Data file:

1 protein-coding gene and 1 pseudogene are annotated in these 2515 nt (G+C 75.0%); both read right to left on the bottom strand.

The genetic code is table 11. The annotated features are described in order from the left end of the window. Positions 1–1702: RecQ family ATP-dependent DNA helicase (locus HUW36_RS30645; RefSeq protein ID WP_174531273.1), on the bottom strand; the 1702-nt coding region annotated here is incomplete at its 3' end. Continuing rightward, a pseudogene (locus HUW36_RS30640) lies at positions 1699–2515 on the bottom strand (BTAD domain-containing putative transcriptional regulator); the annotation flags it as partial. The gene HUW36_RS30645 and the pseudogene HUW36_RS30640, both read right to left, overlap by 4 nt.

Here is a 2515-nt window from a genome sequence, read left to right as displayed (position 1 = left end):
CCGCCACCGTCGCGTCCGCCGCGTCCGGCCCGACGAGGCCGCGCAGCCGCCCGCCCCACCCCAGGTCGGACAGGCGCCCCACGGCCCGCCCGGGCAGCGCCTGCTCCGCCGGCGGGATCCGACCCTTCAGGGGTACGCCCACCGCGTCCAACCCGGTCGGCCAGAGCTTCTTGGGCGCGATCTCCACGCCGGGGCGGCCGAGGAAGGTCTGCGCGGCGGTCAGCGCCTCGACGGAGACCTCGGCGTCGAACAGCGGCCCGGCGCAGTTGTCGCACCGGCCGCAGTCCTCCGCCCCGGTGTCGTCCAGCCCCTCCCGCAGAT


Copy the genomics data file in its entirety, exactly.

1 protein-coding gene and 1 pseudogene are annotated in these 2515 nt (G+C 75.0%); both read right to left on the bottom strand.

The genetic code is table 11. The annotated features are described in order from the left end of the window. Positions 1–1702: RecQ family ATP-dependent DNA helicase (locus HUW36_RS30645; RefSeq protein ID WP_174531273.1), on the bottom strand; the 1702-nt coding region annotated here is incomplete at its 3' end. Continuing rightward, a pseudogene (locus HUW36_RS30640) lies at positions 1699–2515 on the bottom strand (BTAD domain-containing putative transcriptional regulator); the annotation flags it as partial. The gene HUW36_RS30645 and the pseudogene HUW36_RS30640, both read right to left, overlap by 4 nt.

Here is a 2515-nt window from a genome sequence, read left to right as displayed (position 1 = left end):
CCGCCACCGTCGCGTCCGCCGCGTCCGGCCCGACGAGGCCGCGCAGCCGCCCGCCCCACCCCAGGTCGGACAGGCGCCCCACGGCCCGCCCGGGCAGCGCCTGCTCCGCCGGCGGGATCCGACCCTTCAGGGGTACGCCCACCGCGTCCAACCCGGTCGGCCAGAGCTTCTTGGGCGCGATCTCCACGCCGGGGCGGCCGAGGAAGGTCTGCGCGGCGGTCAGCGCCTCGACGGAGACCTCGGCGTCGAACAGCGGCCCGGCGCAGTTGTCGCACCGGCCGCAGTCCTCCGCCCCGGTGTCGTCCAGCCCCTCCCGCAGAT